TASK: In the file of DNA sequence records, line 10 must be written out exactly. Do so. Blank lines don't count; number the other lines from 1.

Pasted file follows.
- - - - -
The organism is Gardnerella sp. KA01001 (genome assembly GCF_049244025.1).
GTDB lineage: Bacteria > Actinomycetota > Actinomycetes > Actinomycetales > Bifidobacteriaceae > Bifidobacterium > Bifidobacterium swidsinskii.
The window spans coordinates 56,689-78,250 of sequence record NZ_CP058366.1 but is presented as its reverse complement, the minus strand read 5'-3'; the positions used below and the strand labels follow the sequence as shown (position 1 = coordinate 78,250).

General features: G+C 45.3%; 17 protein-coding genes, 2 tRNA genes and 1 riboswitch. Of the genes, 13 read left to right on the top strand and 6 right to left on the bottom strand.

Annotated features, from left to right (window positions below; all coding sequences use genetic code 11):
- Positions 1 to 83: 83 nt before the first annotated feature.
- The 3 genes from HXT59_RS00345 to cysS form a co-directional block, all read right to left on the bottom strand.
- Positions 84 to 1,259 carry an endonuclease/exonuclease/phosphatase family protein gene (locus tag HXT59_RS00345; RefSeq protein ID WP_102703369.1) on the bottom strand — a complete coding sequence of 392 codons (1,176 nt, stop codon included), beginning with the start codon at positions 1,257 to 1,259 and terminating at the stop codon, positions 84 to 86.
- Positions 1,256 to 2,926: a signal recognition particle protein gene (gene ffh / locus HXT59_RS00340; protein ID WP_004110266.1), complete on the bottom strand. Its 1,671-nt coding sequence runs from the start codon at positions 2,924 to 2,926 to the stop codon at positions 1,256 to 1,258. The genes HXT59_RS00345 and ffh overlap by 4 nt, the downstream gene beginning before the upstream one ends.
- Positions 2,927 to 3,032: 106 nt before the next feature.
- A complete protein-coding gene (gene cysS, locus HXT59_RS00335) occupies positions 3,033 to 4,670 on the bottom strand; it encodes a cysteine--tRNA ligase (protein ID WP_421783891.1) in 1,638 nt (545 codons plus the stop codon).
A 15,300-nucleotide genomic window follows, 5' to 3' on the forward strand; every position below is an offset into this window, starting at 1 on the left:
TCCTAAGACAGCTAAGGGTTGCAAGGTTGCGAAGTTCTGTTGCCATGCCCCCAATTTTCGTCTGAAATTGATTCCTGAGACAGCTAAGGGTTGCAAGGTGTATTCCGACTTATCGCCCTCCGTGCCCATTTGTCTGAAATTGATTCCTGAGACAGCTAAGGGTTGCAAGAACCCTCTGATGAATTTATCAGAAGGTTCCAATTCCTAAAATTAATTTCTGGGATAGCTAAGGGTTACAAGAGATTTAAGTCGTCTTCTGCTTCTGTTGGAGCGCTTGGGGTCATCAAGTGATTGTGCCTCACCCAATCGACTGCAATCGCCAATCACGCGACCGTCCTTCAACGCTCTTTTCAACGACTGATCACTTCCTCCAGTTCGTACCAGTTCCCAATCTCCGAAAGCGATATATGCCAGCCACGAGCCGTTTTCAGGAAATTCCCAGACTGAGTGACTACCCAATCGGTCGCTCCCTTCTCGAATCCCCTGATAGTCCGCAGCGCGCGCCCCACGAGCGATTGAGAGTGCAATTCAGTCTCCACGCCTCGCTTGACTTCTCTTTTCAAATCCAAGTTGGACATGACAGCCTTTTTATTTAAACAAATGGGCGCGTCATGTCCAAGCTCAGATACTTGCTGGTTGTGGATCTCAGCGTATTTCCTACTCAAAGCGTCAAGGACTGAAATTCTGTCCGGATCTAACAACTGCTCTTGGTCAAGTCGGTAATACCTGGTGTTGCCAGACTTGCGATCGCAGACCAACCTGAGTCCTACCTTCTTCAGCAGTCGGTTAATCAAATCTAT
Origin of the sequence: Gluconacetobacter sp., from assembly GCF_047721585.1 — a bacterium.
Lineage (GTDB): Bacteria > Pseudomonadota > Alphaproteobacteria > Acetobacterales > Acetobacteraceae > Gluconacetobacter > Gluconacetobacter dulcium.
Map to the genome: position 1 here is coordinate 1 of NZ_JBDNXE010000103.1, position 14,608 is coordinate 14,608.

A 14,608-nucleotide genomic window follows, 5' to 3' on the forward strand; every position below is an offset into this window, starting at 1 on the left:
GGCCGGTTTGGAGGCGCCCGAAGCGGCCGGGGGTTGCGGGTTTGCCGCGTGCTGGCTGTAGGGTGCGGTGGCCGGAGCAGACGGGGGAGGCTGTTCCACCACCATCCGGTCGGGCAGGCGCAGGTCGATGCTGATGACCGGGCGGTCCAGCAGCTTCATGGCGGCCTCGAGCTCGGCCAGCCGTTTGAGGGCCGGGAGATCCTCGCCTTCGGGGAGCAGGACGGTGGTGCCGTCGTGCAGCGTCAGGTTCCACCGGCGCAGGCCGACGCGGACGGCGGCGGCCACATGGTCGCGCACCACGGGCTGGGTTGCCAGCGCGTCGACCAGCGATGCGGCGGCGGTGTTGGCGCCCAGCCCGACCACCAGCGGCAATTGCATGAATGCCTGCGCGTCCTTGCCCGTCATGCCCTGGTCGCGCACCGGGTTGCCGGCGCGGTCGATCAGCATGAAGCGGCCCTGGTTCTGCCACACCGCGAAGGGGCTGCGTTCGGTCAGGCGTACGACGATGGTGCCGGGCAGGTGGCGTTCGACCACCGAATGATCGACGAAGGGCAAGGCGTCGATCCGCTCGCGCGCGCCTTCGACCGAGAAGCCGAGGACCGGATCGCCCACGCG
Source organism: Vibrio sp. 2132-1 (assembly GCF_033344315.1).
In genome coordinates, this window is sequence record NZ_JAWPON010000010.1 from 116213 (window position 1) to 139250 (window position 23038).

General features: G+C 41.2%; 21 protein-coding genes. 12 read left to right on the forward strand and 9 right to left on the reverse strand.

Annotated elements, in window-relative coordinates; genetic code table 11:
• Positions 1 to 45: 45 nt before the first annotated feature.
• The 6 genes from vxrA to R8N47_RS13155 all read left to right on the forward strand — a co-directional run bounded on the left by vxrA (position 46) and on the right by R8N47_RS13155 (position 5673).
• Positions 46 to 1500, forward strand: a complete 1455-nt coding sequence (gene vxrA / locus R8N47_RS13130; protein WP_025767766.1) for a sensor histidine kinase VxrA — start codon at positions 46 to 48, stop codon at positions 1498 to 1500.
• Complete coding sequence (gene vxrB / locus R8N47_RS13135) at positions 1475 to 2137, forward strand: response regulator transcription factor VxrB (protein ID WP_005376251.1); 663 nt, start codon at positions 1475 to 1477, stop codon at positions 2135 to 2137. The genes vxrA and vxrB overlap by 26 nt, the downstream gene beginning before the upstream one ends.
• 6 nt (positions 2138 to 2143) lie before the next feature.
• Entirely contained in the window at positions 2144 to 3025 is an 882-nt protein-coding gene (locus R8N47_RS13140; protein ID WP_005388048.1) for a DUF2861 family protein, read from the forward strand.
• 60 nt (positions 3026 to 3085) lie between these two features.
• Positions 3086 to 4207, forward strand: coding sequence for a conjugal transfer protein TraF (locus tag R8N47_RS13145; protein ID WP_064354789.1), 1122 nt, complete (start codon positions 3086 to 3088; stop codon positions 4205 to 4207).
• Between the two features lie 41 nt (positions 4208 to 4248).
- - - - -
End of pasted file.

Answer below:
- Positions 2,927 to 3,032: 106 nt before the next feature.